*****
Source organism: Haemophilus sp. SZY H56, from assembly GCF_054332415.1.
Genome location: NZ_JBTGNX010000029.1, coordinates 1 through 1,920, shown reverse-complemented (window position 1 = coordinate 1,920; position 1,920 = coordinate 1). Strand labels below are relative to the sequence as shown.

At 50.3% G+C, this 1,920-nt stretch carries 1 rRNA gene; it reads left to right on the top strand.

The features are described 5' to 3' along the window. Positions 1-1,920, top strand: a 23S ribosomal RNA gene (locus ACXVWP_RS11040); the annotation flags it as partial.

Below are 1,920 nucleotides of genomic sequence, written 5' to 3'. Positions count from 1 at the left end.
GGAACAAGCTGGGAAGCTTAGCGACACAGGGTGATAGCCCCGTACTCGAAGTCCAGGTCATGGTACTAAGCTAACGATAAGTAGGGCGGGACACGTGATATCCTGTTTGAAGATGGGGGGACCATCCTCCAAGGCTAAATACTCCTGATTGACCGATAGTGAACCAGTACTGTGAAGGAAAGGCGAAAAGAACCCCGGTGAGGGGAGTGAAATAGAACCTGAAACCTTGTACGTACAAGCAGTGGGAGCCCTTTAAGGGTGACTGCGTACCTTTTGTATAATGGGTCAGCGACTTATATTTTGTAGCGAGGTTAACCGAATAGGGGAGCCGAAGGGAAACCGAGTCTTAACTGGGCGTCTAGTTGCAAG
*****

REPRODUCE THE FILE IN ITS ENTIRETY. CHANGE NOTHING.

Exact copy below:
Source organism: Haemophilus sp. SZY H56, from assembly GCF_054332415.1.
Genome location: NZ_JBTGNX010000029.1, coordinates 1 through 1,920, shown reverse-complemented (window position 1 = coordinate 1,920; position 1,920 = coordinate 1). Strand labels below are relative to the sequence as shown.

At 50.3% G+C, this 1,920-nt stretch carries 1 rRNA gene; it reads left to right on the top strand.

The features are described 5' to 3' along the window. Positions 1-1,920, top strand: a 23S ribosomal RNA gene (locus ACXVWP_RS11040); the annotation flags it as partial.

Below are 1,920 nucleotides of genomic sequence, written 5' to 3'. Positions count from 1 at the left end.
GGAACAAGCTGGGAAGCTTAGCGACACAGGGTGATAGCCCCGTACTCGAAGTCCAGGTCATGGTACTAAGCTAACGATAAGTAGGGCGGGACACGTGATATCCTGTTTGAAGATGGGGGGACCATCCTCCAAGGCTAAATACTCCTGATTGACCGATAGTGAACCAGTACTGTGAAGGAAAGGCGAAAAGAACCCCGGTGAGGGGAGTGAAATAGAACCTGAAACCTTGTACGTACAAGCAGTGGGAGCCCTTTAAGGGTGACTGCGTACCTTTTGTATAATGGGTCAGCGACTTATATTTTGTAGCGAGGTTAACCGAATAGGGGAGCCGAAGGGAAACCGAGTCTTAACTGGGCGTCTAGTTGCAAG